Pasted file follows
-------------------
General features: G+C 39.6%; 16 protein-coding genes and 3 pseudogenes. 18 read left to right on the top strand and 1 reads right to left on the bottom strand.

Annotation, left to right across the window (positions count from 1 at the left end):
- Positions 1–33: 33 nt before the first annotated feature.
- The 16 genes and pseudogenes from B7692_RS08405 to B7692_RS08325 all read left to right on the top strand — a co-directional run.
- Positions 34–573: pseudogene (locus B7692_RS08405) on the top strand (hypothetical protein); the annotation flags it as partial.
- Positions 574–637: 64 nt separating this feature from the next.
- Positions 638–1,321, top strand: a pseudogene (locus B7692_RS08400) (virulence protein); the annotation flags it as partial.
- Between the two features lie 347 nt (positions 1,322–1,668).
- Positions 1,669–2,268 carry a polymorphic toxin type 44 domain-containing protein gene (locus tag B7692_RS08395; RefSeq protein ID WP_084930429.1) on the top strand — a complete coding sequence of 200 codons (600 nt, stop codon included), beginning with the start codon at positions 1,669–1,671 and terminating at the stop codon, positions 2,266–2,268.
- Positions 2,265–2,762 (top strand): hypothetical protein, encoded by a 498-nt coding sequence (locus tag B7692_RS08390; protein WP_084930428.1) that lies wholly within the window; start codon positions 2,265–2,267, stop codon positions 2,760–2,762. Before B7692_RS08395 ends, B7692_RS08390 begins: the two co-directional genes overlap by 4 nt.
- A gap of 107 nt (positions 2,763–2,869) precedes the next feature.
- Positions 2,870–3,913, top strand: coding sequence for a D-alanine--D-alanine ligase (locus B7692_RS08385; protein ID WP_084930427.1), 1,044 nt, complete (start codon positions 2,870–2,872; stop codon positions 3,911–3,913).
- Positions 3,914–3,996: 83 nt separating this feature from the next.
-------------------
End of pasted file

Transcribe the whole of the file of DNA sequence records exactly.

General features: G+C 39.6%; 16 protein-coding genes and 3 pseudogenes. 18 read left to right on the top strand and 1 reads right to left on the bottom strand.

Annotation, left to right across the window (positions count from 1 at the left end):
- Positions 1–33: 33 nt before the first annotated feature.
- The 16 genes and pseudogenes from B7692_RS08405 to B7692_RS08325 all read left to right on the top strand — a co-directional run.
- Positions 34–573: pseudogene (locus B7692_RS08405) on the top strand (hypothetical protein); the annotation flags it as partial.
- Positions 574–637: 64 nt separating this feature from the next.
- Positions 638–1,321, top strand: a pseudogene (locus B7692_RS08400) (virulence protein); the annotation flags it as partial.
- Between the two features lie 347 nt (positions 1,322–1,668).
- Positions 1,669–2,268 carry a polymorphic toxin type 44 domain-containing protein gene (locus tag B7692_RS08395; RefSeq protein ID WP_084930429.1) on the top strand — a complete coding sequence of 200 codons (600 nt, stop codon included), beginning with the start codon at positions 1,669–1,671 and terminating at the stop codon, positions 2,266–2,268.
- Positions 2,265–2,762 (top strand): hypothetical protein, encoded by a 498-nt coding sequence (locus tag B7692_RS08390; protein WP_084930428.1) that lies wholly within the window; start codon positions 2,265–2,267, stop codon positions 2,760–2,762. Before B7692_RS08395 ends, B7692_RS08390 begins: the two co-directional genes overlap by 4 nt.
- A gap of 107 nt (positions 2,763–2,869) precedes the next feature.
- Positions 2,870–3,913, top strand: coding sequence for a D-alanine--D-alanine ligase (locus B7692_RS08385; protein ID WP_084930427.1), 1,044 nt, complete (start codon positions 2,870–2,872; stop codon positions 3,911–3,913).
- Positions 3,914–3,996: 83 nt separating this feature from the next.